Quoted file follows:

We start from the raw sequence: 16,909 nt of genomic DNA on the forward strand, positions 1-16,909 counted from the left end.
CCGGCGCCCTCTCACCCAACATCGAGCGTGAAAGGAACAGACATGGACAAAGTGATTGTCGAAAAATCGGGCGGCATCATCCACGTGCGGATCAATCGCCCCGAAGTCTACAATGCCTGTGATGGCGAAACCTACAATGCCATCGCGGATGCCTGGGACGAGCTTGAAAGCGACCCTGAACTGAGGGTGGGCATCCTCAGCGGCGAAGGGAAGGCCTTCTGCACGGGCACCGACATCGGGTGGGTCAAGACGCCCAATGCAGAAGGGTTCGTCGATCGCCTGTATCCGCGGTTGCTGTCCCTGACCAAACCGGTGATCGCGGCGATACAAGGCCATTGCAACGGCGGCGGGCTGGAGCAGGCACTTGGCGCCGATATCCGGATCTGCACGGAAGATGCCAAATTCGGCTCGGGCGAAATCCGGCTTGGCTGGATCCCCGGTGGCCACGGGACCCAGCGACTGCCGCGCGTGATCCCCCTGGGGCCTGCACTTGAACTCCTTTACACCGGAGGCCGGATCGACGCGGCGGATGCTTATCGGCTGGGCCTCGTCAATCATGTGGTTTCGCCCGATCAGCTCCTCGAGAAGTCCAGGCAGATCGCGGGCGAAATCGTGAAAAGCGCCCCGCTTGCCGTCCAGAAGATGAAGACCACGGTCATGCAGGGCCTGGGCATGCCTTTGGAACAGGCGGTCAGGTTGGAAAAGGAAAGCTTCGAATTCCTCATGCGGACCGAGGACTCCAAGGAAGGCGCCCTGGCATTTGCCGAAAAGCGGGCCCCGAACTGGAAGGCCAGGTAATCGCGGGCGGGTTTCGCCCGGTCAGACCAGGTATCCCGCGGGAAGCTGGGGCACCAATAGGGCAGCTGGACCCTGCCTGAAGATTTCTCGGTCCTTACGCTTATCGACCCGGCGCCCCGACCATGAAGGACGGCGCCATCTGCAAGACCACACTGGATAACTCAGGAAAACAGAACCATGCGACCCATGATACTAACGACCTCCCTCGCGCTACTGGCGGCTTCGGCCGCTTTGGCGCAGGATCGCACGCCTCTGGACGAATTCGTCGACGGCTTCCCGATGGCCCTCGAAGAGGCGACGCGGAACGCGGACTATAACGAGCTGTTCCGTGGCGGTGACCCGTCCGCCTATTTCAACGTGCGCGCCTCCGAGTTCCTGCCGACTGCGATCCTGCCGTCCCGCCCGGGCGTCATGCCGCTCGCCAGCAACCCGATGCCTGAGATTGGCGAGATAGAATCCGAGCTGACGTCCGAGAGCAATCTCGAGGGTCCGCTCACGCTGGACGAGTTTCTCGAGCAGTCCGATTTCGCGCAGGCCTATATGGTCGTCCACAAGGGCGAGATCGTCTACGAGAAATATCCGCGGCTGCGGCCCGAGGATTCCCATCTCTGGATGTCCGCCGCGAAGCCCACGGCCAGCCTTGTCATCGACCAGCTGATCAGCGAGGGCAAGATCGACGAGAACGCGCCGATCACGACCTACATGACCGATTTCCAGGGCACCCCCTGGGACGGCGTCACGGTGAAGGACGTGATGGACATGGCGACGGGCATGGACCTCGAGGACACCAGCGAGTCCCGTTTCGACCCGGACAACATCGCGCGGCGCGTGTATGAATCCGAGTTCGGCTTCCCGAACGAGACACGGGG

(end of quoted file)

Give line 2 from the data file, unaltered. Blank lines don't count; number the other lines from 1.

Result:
CCGGCGCCCTCTCACCCAACATCGAGCGTGAAAGGAACAGACATGGACAAAGTGATTGTCGAAAAATCGGGCGGCATCATCCACGTGCGGATCAATCGCCCCGAAGTCTACAATGCCTGTGATGGCGAAACCTACAATGCCATCGCGGATGCCTGGGACGAGCTTGAAAGCGACCCTGAACTGAGGGTGGGCATCCTCAGCGGCGAAGGGAAGGCCTTCTGCACGGGCACCGACATCGGGTGGGTCAAGACGCCCAATGCAGAAGGGTTCGTCGATCGCCTGTATCCGCGGTTGCTGTCCCTGACCAAACCGGTGATCGCGGCGATACAAGGCCATTGCAACGGCGGCGGGCTGGAGCAGGCACTTGGCGCCGATATCCGGATCTGCACGGAAGATGCCAAATTCGGCTCGGGCGAAATCCGGCTTGGCTGGATCCCCGGTGGCCACGGGACCCAGCGACTGCCGCGCGTGATCCCCCTGGGGCCTGCACTTGAACTCCTTTACACCGGAGGCCGGATCGACGCGGCGGATGCTTATCGGCTGGGCCTCGTCAATCATGTGGTTTCGCCCGATCAGCTCCTCGAGAAGTCCAGGCAGATCGCGGGCGAAATCGTGAAAAGCGCCCCGCTTGCCGTCCAGAAGATGAAGACCACGGTCATGCAGGGCCTGGGCATGCCTTTGGAACAGGCGGTCAGGTTGGAAAAGGAAAGCTTCGAATTCCTCATGCGGACCGAGGACTCCAAGGAAGGCGCCCTGGCATTTGCCGAAAAGCGGGCCCCGAACTGGAAGGCCAGGTAATCGCGGGCGGGTTTCGCCCGGTCAGACCAGGTATCCCGCGGGAAGCTGGGGCACCAATAGGGCAGCTGGACCCTGCCTGAAGATTTCTCGGTCCTTACGCTTATCGACCCGGCGCCCCGACCATGAAGGACGGCGCCATCTGCAAGACCACACTGGATAACTCAGGAAAACAGAACCATGCGACCCATGATACTAACGACCTCCCTCGCGCTACTGGCGGCTTCGGCCGCTTTGGCGCAGGATCGCACGCCTCTGGACGAATTCGTCGACGGCTTCCCGATGGCCCTCGAAGAGGCGACGCGGAACGCGGACTATAACGAGCTGTTCCGTGGCGGTGACCCGTCCGCCTATTTCAACGTGCGCGCCTCCGAGTTCCTGCCGACTGCGATCCTGCCGTCCCGCCCGGGCGTCATGCCGCTCGCCAGCAACCCGATGCCTGAGATTGGCGAGATAGAATCCGAGCTGACGTCCGAGAGCAATCTCGAGGGTCCGCTCACGCTGGACGAGTTTCTCGAGCAGTCCGATTTCGCGCAGGCCTATATGGTCGTCCACAAGGGCGAGATCGTCTACGAGAAATATCCGCGGCTGCGGCCCGAGGATTCCCATCTCTGGATGTCCGCCGCGAAGCCCACGGCCAGCCTTGTCATCGACCAGCTGATCAGCGAGGGCAAGATCGACGAGAACGCGCCGATCACGACCTACATGACCGATTTCCAGGGCACCCCCTGGGACGGCGTCACGGTGAAGGACGTGATGGACATGGCGACGGGCATGGACCTCGAGGACACCAGCGAGTCCCGTTTCGACCCGGACAACATCGCGCGGCGCGTGTATGAATCCGAGTTCGGCTTCCCGAACGAGACACGGGG